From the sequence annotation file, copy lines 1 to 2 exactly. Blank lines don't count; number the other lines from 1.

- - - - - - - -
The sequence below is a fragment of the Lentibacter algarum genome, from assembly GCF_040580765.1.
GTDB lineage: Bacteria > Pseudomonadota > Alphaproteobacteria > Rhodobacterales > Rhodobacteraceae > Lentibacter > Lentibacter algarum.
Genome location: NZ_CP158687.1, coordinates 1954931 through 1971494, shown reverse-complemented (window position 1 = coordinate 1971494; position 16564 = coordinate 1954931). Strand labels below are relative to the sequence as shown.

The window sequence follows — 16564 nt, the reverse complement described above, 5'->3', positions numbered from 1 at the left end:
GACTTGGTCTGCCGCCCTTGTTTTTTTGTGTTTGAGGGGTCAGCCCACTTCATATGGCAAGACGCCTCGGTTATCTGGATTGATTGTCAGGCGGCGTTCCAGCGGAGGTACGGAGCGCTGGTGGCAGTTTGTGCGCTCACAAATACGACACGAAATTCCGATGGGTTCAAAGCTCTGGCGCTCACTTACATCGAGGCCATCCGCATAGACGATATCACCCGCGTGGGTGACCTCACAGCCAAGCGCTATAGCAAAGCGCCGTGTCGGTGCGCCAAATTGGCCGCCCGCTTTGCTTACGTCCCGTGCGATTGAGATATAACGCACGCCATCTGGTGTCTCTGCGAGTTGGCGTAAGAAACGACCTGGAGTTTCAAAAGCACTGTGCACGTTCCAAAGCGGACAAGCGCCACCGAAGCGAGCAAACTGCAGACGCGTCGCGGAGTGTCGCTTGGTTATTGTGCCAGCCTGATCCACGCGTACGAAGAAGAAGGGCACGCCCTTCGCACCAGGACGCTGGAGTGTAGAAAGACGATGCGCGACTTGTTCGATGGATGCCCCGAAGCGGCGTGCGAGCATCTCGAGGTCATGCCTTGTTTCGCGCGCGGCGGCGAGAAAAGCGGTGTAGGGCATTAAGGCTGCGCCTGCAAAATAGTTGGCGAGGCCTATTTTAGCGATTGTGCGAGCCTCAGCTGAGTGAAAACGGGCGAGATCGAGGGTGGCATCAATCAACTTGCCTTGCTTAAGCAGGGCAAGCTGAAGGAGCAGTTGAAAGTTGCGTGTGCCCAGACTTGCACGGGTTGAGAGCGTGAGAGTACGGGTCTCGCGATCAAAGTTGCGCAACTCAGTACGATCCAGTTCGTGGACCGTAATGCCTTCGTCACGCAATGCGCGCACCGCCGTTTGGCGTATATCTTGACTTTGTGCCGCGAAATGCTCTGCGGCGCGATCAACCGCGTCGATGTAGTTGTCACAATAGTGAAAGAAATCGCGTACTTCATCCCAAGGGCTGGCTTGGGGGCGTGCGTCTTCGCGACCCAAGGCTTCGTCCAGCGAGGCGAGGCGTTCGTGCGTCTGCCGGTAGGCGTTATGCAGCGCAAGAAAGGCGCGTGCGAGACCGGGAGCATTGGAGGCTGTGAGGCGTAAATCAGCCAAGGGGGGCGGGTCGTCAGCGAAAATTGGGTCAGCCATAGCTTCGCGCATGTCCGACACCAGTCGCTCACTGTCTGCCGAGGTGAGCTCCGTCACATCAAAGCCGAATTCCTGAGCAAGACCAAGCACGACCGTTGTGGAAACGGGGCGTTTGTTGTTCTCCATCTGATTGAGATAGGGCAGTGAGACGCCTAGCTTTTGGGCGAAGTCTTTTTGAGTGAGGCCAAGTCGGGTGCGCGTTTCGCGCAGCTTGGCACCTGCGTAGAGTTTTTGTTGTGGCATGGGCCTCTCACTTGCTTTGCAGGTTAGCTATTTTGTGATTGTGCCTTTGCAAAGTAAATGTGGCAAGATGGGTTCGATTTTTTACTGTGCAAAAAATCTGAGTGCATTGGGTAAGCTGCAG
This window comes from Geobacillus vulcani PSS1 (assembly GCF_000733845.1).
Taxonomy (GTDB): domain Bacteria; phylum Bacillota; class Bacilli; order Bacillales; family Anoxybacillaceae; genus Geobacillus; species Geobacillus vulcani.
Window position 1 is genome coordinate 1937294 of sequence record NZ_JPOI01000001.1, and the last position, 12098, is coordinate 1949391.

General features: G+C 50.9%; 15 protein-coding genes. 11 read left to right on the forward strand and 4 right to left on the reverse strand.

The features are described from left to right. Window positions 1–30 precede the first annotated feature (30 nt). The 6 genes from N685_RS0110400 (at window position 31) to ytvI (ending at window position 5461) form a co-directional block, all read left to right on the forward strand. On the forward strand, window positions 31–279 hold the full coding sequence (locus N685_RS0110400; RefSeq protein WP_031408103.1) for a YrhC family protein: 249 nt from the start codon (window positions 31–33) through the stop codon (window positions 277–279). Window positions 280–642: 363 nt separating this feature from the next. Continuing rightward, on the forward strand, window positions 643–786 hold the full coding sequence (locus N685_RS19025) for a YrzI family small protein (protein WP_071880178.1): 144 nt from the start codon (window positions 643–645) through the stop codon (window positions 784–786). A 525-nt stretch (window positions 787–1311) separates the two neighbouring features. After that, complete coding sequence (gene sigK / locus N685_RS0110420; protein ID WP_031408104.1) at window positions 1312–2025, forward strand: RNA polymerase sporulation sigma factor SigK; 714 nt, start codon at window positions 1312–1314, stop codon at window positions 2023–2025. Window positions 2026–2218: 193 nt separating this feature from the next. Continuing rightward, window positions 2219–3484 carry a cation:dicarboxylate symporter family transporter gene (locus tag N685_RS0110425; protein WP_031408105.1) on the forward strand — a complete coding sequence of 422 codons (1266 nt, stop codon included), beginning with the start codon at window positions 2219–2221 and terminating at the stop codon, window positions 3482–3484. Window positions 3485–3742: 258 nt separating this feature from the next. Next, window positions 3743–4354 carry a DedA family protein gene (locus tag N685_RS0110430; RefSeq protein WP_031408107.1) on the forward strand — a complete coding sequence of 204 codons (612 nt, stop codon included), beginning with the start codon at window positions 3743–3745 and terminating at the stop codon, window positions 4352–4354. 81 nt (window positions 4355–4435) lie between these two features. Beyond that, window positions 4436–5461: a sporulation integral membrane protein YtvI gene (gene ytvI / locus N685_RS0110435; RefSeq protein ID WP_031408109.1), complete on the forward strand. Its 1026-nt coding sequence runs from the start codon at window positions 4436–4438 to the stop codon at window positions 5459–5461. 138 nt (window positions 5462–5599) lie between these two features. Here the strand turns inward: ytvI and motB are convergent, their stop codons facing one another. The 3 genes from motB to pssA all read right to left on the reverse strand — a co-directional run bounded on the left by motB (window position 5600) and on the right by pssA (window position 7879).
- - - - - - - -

The sequence below is a fragment of the Lentibacter algarum genome, from assembly GCF_040580765.1.
GTDB lineage: Bacteria > Pseudomonadota > Alphaproteobacteria > Rhodobacterales > Rhodobacteraceae > Lentibacter > Lentibacter algarum.